Upon arrival in the UK, there will be several things you’ll need to arrange including opening a bank account, getting a national insurance number, finding work, and ultimately settling in the UK.
Welcome to the United Kingdom. You’ve just arrived and might be daunted by the number of things you need to arrange, including finding work, arranging childcare in the UK, and finding your local British hospital.
This guide will help you find your feet during your first week.
Open a UK bank account
Once you have arrived in England, you will likely need to open a UK bank account to handle certain payments, such as your salary or rent.
There are many banks to choose from, and some of the largest UK banks include:
One positive aspect about opening a bank account in the UK is that you will never be charged a fee for opening or closing your account.
Getting a National Insurance Number
If you are going to work in the UK, you will need a National Insurance number. Applying for an NI number is fairly easy. All you need to do is book an appointment at your local jobcentre and they will arrange it for you.
Get a UK SIM card
It will cost you a lot less to get a local phone number rather than using an international one. There are plenty of mobile phone providers in the UK to choose from and competitive packages and prices. Some main phone providers include:
Many larger phone companies have international packages to call home for a set amount each month. To get information, you can visit a store, browse online, or call the customer services team to advise you on the best package.
Get an Oyster card or research your travel options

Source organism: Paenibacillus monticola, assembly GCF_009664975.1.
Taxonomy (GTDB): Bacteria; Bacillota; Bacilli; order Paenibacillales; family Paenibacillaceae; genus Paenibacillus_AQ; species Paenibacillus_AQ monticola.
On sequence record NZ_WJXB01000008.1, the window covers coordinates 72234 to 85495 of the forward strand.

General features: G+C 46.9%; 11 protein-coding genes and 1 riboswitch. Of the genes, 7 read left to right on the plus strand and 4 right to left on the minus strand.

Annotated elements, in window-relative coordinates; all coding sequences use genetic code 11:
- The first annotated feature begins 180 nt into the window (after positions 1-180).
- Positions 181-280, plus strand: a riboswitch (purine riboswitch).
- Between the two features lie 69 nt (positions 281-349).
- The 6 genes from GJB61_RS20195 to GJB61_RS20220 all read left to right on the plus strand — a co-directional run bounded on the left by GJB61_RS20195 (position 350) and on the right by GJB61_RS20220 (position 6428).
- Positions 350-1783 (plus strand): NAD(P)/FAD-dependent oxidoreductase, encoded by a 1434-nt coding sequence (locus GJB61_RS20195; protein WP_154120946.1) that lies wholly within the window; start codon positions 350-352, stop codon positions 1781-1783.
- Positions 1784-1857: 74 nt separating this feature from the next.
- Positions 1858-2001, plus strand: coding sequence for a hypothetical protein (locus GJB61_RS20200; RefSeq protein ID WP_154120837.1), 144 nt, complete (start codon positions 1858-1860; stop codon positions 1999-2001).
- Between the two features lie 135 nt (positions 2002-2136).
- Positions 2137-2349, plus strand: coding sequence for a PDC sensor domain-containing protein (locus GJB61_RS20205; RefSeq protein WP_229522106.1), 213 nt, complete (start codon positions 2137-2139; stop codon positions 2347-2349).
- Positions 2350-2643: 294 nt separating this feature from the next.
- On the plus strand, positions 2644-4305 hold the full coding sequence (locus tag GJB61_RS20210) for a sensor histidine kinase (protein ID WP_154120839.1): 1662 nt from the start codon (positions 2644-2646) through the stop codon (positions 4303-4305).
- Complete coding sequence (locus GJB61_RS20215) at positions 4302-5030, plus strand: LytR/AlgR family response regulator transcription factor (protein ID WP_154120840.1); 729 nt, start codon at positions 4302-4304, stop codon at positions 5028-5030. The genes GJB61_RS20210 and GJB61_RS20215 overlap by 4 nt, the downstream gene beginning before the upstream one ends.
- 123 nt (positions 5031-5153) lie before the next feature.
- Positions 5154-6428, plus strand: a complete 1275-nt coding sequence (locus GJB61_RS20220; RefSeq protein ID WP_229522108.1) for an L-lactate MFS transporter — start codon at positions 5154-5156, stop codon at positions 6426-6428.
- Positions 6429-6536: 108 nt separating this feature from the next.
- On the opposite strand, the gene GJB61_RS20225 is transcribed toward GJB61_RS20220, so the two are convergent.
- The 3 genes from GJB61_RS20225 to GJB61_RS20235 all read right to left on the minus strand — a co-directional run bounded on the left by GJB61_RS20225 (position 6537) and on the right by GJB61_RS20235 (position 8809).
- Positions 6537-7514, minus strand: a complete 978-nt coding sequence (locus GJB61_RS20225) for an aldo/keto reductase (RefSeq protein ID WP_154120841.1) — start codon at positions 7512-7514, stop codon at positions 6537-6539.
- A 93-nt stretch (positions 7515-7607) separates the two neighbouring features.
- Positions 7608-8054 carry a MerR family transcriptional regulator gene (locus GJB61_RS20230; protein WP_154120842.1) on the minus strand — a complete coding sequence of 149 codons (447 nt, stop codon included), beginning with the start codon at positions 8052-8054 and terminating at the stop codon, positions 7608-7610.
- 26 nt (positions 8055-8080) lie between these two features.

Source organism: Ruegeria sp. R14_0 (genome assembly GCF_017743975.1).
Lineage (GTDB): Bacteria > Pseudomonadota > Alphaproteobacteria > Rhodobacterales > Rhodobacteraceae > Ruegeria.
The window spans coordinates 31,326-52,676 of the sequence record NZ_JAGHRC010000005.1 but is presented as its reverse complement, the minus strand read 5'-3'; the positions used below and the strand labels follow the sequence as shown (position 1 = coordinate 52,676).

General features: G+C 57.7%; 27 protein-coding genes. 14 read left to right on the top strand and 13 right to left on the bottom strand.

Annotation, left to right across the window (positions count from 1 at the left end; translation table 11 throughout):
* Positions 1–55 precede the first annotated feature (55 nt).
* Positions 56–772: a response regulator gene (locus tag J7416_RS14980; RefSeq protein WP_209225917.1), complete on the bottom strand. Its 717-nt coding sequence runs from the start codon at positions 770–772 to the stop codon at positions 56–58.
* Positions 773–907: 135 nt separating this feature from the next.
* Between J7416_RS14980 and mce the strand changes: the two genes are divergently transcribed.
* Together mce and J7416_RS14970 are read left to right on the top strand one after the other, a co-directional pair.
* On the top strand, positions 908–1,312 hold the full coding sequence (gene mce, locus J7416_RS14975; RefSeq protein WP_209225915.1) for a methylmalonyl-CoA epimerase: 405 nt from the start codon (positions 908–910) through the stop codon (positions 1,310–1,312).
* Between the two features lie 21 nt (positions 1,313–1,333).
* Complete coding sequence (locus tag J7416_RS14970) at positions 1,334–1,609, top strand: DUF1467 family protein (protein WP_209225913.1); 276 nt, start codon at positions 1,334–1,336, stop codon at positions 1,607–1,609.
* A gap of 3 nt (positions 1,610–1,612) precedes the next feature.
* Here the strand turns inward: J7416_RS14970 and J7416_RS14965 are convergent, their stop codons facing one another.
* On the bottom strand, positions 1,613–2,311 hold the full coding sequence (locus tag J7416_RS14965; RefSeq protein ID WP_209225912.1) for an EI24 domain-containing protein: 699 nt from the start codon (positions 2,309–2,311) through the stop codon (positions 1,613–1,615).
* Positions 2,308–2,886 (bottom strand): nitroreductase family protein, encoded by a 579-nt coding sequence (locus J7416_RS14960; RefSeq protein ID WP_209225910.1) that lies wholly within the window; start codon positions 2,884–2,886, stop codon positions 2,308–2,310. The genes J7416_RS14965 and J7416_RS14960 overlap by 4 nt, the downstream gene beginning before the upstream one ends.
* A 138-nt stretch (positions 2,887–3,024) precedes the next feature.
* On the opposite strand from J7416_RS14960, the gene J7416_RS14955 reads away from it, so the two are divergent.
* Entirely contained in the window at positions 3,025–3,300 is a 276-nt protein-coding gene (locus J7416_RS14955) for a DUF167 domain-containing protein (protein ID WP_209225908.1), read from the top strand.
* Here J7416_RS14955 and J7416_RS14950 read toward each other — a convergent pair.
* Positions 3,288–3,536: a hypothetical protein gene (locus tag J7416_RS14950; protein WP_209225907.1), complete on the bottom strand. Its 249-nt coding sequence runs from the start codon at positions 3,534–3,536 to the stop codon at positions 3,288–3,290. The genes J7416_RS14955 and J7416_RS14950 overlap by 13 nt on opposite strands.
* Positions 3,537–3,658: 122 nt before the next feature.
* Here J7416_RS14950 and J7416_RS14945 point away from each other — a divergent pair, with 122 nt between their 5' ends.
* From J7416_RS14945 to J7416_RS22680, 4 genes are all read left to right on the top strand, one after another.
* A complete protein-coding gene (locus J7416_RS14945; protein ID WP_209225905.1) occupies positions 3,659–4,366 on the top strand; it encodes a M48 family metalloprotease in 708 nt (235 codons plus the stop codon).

There are many transport options in the UK for getting around. If you are going to be based in London, you might consider an Oyster card or a Railcard, particularly if you’re between 16 and 25 or 60+ years. This travel card gives you the ability to use public transport in London without purchasing a daily ticket, and the Railcard can save you up to a third off train travel. When you see how busy the underground is you will be thankful not to line up each trip.
Although traveling around is not quite as stressful in other UK cities, researching your travel options and ticket prices is best done before you leave home. Download the National Rail UK and Trainline apps to help with your journeys by rail.
Visit a recruitment agency in person
If you did not manage to secure a job before moving, don’t panic. There are many resources available in the UK to help you find a UK job. In the UK, rather than conducting your search from behind the keyboard, sometimes the best thing is to visit a recruitment agency in person. Many companies with temporary and permanent job vacancies sign up with recruitment agencies, and registering with several agencies can lead to more fruitful results than going it alone. You will be able to ask questions and agency recruiters have a better idea of what jobs are best suited to you and your skills, increasing your chances of landing a job.
Depending on your situation, you may also need to do the following:
- Register with the local police
- Find a local GP and dentist
- Register to vote
- Find a school in the UK
Although it can seem like a complicated process if you follow the steps above you’ll have all the basics covered to make your move to the UK less stressful.
Join an online forum
You can always join an online forum to connect with people in the same position as you. You can get some great inside knowledge and you can ask any questions you may have. If you are feeling a bit worried or down, you can often find the support you need. Plus, it is also a good way to meet new friends.
Once you’ve found work, if you’re a parent or carer, you’re likely to need to arrange childcare for your kids. There are plenty of options for childcare in the UK including village playgroups, the Early Years class at the local primary school, or private childcare. Prices will vary depending on which option you choose.
Mark the local hospital on your map
Almost every city in the UK will have a hospital open to the public. Healthcare is run by the NHS (National Health Service) and treatment options vary at hospitals in the UK.